We all know that it’s good to do the right thing when nobody is watching. Similarly, we must say the right thing when anybody is listening.
So How Do We Resist Gossip?Those of us who have gossiped about others or been the recipients of gossip know that it’s difficult to walk away from.—Gossip empowers one person (or a group of people) by disempowering another; some even consider gossip to be a form of workplace violence (Vadja). Having information and/or being a source of information increases one’s power and status. If we give up gossip, we might find ourselves with little to say, or feeling left out.
In addition, research has found that people need to maintain a positive sense of self to function well; when that feels threatened, they tend to judge others more harshly. Expressing negative judgment about others via gossip can take the focus off of our own feelings of fear, vulnerability and inadequacy.
Chapters 3 and 4 in the book of James give us clues about how we can resist participating in gossip. First, in chapter 3, James confirms that the tongue is difficult to control:
“..but no human being can tame the tongue. It is a restless evil, full of deadly poison.” (James 3:8)
However, he moves on to exhort us to relinquish “selfish ambition”, which can manifest in slander, accusation, and judgment (James 4:11), in exchange for godly wisdom.
“Who is wise and understanding among you? Let them show it by their good life, by deeds done in the humility that comes from wisdom. But if you harbor bitter envy and selfish ambition in your hearts, do not boast about it or deny the truth. Such “wisdom” does not come down from heaven but is earthly, unspiritual, demonic. For where you have envy and selfish ambition, there you find disorder and every evil practice.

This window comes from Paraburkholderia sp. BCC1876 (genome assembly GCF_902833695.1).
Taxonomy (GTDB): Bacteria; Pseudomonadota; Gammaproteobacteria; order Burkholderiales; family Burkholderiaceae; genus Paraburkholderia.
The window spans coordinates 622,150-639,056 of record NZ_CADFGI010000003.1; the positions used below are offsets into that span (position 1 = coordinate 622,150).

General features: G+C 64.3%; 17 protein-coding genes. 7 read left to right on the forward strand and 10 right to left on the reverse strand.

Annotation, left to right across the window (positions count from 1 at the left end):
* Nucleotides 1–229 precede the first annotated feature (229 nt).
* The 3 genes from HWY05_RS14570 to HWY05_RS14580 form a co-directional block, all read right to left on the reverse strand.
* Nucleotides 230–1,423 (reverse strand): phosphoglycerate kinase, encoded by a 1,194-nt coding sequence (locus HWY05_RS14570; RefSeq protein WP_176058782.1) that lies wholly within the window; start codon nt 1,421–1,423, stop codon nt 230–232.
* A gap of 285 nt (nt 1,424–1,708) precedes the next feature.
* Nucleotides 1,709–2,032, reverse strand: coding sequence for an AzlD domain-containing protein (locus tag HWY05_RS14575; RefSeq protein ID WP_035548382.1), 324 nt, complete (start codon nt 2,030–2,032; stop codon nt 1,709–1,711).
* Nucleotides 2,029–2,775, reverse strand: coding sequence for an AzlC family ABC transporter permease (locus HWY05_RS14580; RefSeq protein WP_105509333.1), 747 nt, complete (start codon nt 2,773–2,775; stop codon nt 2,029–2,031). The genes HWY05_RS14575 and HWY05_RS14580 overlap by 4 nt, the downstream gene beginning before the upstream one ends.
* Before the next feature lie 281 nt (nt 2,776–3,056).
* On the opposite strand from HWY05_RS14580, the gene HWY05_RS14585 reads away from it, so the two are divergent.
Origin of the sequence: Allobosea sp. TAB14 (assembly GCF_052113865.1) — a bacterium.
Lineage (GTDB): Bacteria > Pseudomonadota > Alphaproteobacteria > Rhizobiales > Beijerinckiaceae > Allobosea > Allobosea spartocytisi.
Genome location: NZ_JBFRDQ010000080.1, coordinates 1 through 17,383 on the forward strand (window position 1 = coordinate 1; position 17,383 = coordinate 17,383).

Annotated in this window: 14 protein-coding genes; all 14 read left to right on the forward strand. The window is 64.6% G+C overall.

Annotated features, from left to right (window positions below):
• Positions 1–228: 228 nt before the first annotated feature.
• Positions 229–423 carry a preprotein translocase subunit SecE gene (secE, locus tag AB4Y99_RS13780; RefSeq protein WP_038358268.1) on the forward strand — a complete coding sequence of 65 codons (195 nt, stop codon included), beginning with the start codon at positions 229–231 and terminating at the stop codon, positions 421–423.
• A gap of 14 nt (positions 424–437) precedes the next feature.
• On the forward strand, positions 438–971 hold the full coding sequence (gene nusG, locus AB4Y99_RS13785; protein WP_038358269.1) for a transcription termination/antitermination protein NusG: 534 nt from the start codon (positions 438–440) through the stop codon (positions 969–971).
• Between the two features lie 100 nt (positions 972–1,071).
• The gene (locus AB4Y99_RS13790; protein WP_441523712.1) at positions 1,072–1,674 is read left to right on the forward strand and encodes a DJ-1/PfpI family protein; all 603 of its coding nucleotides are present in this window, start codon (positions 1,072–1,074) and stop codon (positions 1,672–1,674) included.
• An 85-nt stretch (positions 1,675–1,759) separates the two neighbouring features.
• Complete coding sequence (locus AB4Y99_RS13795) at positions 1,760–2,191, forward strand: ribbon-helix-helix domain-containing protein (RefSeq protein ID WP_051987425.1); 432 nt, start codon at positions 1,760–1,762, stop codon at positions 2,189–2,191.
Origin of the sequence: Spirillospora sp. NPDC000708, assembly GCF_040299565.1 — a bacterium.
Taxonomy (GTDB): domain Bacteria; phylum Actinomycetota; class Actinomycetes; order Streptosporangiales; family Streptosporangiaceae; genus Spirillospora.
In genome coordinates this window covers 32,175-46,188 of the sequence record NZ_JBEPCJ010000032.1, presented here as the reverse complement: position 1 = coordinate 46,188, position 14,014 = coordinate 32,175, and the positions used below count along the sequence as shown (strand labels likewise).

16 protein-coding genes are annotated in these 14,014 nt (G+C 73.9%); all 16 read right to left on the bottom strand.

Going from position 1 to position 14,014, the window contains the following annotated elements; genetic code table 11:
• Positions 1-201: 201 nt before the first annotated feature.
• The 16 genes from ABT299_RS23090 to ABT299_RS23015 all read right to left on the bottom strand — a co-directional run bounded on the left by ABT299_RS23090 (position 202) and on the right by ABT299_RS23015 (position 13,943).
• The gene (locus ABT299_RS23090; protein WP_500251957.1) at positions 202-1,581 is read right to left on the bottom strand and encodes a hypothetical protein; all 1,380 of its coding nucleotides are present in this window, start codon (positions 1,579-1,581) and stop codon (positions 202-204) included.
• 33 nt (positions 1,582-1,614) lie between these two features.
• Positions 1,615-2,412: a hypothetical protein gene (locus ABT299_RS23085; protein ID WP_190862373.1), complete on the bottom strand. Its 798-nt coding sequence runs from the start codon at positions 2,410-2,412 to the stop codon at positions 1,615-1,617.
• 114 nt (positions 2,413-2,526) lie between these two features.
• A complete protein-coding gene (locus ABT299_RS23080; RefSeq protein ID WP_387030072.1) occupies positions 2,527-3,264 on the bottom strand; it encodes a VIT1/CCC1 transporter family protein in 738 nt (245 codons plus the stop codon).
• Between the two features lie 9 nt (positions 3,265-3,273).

But the wisdom that comes from heaven is first of all pure; then peace-loving,considerate, submissive, full of mercy and good fruit, impartial and sincere. Peacemakers who sow in peace reap a harvest of righteousness.” (James 3:13-18)
What empowers us to embrace wisdom, instead of seeking our own means to power? James explains in the next chapter:
“Submit yourselves, then, to God. Resist the devil, and he will flee from you. Come near to God and he will come near to you…Humble yourselves before the Lord, and he will lift you up.” (James 3:7-8)
We can stop gossiping because we can trust in God’s provision for us in our vulnerabilities. We can rely on his truth and his Spirit to supply our sense of status and self-worth, to lift us up. Humility and dependence on God empower us to be submissive, considerate, merciful and sincere—to look out for others, not just for ourselves—in our interactions.
Have you seen gossip at work destroy relationships? How can you be a peacemaker in those situations? Are you tempted to gossip about others? If so, can you bring the source of your temptation to God?
This article contains excerpts from the Theology of Work Bible Commentary, available for free in its entirety online.
From Genesis through Revelation, the commentary explores what the Bible says about everyday work. Read more from the commentary: